So, Aly, explain. Why is the title of your post “Flirting with role reversal?” For me, I see the act of “flirting” as a temporary mechanism, that this is not meant to last. Maybe the consequences can last over a long period of time, and lead to deeper developments, or will be like sunshine in Vancouver, dropping in every once in a while (just kidding. About the sunshine part. Sometimes. Depending on the year.) For me, I am an extroverted person who can have her quiet moments, but generally, I enjoy meeting new people and bonding with them, like a description of the retreat I heard from a past squad leader of the BOO Crew was “crazy ass bonding”. So it really bothered me when I felt really unlike me during Friday night and on Saturday. I felt like I retreated mentally and bundled my personality into a cave during activities and during conversations with people. I was upset with myself that I was supposed to be bonding with these people, but I felt like I was depriving them an idea of the real me. It wasn’t like I didn’t add my input to projects or bond with people-I did, but not to the extent that I usually do. This bugged me to the point where I had to retreat (haha. pun!) to the “homework cabin” to figure out and reflect why I couldn’t break out of this box that I felt I contained myself in. I was reflecting and kept pondering how “wrong” I thought this behaviour was. I was being too introverted to the point where it was scaring me. But as I did more and more reflection on Sunday afternoon and after a good night’s sleep on Sunday night in my own bed, I realize that practicing role reversal may not be a bad thing after all. I think I knew the answer earlier, likely on Saturday afternoon, but I got so caught up with the activities that I didn’t really have some alone time.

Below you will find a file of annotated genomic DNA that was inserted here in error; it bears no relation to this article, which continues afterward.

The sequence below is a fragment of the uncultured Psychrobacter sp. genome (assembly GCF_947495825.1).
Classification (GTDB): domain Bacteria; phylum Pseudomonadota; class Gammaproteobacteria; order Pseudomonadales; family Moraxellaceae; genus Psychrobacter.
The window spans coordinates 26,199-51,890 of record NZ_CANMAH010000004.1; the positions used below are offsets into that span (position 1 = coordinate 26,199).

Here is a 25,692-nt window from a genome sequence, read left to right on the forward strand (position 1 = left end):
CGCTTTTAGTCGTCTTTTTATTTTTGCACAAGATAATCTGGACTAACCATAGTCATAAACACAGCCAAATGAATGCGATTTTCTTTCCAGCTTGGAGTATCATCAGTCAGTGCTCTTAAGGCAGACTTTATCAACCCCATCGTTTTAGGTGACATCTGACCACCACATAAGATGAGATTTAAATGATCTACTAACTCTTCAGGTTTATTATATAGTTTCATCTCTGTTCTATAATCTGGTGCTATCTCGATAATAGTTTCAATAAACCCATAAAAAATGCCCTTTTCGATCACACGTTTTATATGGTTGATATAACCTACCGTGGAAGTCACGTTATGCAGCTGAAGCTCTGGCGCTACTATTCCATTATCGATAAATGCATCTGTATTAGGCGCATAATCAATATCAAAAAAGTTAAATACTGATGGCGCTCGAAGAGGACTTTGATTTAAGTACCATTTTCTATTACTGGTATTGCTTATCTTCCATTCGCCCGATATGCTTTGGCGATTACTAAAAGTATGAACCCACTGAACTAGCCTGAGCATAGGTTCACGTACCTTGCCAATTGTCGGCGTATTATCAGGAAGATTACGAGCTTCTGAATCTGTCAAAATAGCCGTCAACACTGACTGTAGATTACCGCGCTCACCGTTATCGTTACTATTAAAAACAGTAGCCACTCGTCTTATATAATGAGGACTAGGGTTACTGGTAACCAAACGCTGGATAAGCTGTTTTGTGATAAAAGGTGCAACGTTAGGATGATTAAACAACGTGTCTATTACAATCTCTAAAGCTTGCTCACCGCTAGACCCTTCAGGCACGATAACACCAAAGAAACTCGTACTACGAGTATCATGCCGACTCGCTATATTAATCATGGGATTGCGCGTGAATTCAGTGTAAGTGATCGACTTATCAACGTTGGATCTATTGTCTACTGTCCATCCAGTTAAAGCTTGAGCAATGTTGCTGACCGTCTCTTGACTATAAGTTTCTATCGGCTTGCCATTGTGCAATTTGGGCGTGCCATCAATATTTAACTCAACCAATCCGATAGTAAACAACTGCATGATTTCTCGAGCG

There was this great facilitation game that we played on Saturday afternoon, where we learned about the different roles in a discussion. To have a list of characteristics which define the usual actions of people in a discussion and for us to integrate that list into a game for better active learning was amazing. I had a lot of fun in that activity but never realized the extent that the lesson I would take away from that is that a team needs to comprise of people with different roles. It would be great if everyone contributes to the discussion, but listeners are also very important because sometimes more opinions only cause greater conflicts because of the number of ideas that need to be narrowed down. I realized later that in one of the activities where I didn’t feel like I contributed a lot helped the team, because I was listening to the ideas and letting the experts show and tell us about the physics of the task to help us succeed. When I was listening, I also showed my support for the team and made us better.